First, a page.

How do I report bugs effectively in Launchpad? Here is the best way to document bugs on your Ubuntu Edition device. Bear in mind that bug reporting is one of Canonical’s main sources of obtaining direct user information.

The aim of this article is to give BQ users a better idea of Launchpad and allow anyone wishing to report bugs to contribute to the development of Ubuntu Touch.

The more useful the information you provide, and the better organised the report is, the easier the work will be for our colleagues at Canonical. They will decide if the bug should be assigned to another project or if there are other affected projects which should be added, whether it should be made a priority, and will extract useful information on the bug. Anyway, let’s cut to the chase.

To begin the process, you must first answer three important questions (whether you’re a beginner or not): What is Launchpad? What do I need to bear in mind when reporting a bug? And How do I report a bug?

What is Launchpad?

It can be defined as an open code web tool designed by Canonical to report bugs, follow them up, share possible solutions and eventually publish a fix for that bug.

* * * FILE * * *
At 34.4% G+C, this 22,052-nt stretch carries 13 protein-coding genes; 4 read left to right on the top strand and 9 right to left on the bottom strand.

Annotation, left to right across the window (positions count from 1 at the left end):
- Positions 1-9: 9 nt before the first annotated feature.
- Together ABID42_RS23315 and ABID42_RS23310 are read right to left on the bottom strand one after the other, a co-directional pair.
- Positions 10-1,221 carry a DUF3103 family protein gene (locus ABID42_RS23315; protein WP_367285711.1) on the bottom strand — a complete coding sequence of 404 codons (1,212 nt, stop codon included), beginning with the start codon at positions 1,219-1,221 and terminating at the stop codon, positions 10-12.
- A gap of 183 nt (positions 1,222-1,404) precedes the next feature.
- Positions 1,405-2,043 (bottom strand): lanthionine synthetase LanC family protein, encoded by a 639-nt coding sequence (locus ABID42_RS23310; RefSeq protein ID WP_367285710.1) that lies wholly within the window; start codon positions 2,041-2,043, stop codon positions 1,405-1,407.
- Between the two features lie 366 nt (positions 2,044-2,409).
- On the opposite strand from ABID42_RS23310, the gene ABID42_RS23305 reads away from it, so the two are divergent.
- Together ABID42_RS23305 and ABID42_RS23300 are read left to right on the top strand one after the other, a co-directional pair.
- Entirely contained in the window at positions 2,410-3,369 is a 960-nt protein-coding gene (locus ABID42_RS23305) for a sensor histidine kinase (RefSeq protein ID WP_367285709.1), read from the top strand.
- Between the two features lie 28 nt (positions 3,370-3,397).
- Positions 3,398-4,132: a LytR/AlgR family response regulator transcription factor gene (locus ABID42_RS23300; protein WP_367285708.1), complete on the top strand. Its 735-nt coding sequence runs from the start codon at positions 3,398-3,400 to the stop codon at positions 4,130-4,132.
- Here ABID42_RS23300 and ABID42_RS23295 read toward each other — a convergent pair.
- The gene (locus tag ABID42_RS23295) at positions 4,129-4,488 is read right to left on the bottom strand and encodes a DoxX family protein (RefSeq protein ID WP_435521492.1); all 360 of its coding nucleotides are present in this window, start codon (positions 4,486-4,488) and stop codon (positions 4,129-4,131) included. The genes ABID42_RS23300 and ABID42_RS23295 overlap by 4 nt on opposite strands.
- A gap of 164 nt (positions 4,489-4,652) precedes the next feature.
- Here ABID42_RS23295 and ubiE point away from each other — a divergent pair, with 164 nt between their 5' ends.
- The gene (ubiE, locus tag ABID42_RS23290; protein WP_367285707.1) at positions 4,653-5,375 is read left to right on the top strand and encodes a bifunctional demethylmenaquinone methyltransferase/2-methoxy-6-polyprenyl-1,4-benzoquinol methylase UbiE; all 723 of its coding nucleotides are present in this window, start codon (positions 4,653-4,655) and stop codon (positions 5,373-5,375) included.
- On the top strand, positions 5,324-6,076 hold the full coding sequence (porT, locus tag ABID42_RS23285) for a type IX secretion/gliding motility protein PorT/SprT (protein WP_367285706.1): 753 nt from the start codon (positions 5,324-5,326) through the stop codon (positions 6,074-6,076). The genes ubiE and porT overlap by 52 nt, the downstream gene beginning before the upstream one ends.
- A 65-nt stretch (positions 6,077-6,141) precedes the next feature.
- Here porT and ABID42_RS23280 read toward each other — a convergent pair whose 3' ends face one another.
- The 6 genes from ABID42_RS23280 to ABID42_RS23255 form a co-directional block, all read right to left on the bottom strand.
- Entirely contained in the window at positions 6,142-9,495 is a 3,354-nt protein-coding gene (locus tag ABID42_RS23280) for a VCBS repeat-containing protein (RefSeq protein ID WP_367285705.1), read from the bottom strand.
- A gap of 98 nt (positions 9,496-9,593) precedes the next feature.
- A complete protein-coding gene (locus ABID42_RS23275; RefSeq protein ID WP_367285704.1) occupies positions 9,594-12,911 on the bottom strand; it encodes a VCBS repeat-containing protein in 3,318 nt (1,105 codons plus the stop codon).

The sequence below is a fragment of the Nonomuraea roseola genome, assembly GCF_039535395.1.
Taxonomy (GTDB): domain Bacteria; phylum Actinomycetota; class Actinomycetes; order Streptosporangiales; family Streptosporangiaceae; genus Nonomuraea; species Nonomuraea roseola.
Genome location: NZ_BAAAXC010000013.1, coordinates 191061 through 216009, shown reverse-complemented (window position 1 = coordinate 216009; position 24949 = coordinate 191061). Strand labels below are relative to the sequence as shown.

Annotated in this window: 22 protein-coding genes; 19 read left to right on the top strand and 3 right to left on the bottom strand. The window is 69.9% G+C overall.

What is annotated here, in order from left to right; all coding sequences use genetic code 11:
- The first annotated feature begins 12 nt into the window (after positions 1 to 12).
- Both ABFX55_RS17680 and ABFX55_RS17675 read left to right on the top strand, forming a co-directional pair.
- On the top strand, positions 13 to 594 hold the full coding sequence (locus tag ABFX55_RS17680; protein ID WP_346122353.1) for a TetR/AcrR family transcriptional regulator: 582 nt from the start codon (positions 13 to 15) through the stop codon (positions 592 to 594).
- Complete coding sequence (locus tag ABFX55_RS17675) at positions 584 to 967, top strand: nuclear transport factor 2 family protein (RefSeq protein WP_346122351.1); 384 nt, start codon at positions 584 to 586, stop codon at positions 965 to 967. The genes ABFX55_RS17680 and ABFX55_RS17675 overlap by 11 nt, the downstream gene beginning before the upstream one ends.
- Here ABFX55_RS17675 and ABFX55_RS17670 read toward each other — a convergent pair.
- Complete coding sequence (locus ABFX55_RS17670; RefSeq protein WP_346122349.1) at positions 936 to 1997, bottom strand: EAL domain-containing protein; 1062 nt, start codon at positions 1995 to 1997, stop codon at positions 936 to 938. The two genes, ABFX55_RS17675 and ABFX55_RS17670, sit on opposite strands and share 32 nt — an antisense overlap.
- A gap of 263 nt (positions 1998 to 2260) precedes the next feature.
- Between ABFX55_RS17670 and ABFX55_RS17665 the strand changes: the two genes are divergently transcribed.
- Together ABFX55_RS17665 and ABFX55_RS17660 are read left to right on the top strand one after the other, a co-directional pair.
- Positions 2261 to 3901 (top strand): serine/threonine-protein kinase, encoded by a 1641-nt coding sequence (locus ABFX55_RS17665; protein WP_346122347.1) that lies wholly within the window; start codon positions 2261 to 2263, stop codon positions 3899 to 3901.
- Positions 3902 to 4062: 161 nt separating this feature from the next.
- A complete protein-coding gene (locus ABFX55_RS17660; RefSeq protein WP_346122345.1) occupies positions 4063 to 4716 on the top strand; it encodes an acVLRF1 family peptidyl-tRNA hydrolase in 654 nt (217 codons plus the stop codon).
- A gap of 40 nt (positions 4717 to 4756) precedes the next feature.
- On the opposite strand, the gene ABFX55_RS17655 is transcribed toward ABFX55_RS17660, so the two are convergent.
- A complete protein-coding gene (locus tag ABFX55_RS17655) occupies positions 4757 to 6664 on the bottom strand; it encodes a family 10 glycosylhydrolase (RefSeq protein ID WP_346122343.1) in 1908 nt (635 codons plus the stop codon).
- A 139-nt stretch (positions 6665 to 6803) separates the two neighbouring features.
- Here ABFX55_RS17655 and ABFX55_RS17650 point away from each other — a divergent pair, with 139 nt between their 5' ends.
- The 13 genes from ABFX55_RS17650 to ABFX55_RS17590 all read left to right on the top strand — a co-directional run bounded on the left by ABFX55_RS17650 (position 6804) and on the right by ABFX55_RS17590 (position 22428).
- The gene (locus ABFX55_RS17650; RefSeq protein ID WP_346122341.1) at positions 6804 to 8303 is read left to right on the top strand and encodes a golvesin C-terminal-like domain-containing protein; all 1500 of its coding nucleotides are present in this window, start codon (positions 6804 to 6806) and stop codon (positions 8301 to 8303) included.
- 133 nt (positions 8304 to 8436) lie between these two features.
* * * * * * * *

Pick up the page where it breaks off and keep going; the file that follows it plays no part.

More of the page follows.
Despite the fact that Launchpad was designed by Canonical, many other companies use this platform to do the same work, due to its ease of use and the amount of options it offers.

Mark Shuttleworth, founder of Canonical Ltd., beginning to design Launchpad with his team.

Mark Shuttleworth, founder of Canonical Ltd., beginning to design Launchpad with his team.

What should I bear in mind when reporting a bug?

The first thing you need to do is establish a series of guidelines to make sure the report gets analysed:

  • Projects: this is the main project and the one you should work on. Large problems should be separated into smaller ones. For this reason, when it comes to bugs which could affect more than one project, for example bugs affecting the system, interface or Wi-Fi, MMS or Bluetooth connectivity, it’s better to report them at the root. That way, the people responsible for reviewing new bugs will add all of the affected projects and will be able to resolve them in smaller and simpler chunks.
  • If a bug affects a particular app/scope/indicator, you can report it in the corresponding project. To help you, there is an Ubuntu Avengers page with lists linking to the project for the report.
  • Private information: Launchpad projects are open to the public, so you should take care with the personal information you provide, such as passwords, names, etc. The title and description of the bug can be modified. However, for now comments cannot be deleted or modified.

 How do I report a bug?

Let’s look at step-by-step example of how to report a bug.

1. Access the main Launchpad project for Ubuntu Touch

Do so using this link: https://launchpad.net/canonical-devices-system-image

Ideally, there should be one bug per report, and no duplicates. That’s why you should check if the bug has already been reported to avoid creating unnecessary work and hassle. If you find that the explanation given doesn’t describe your user experience, you can add useful information to the existing bug. Click on the “Bugs” tab to go to the following page:

Bugs search

Bugs search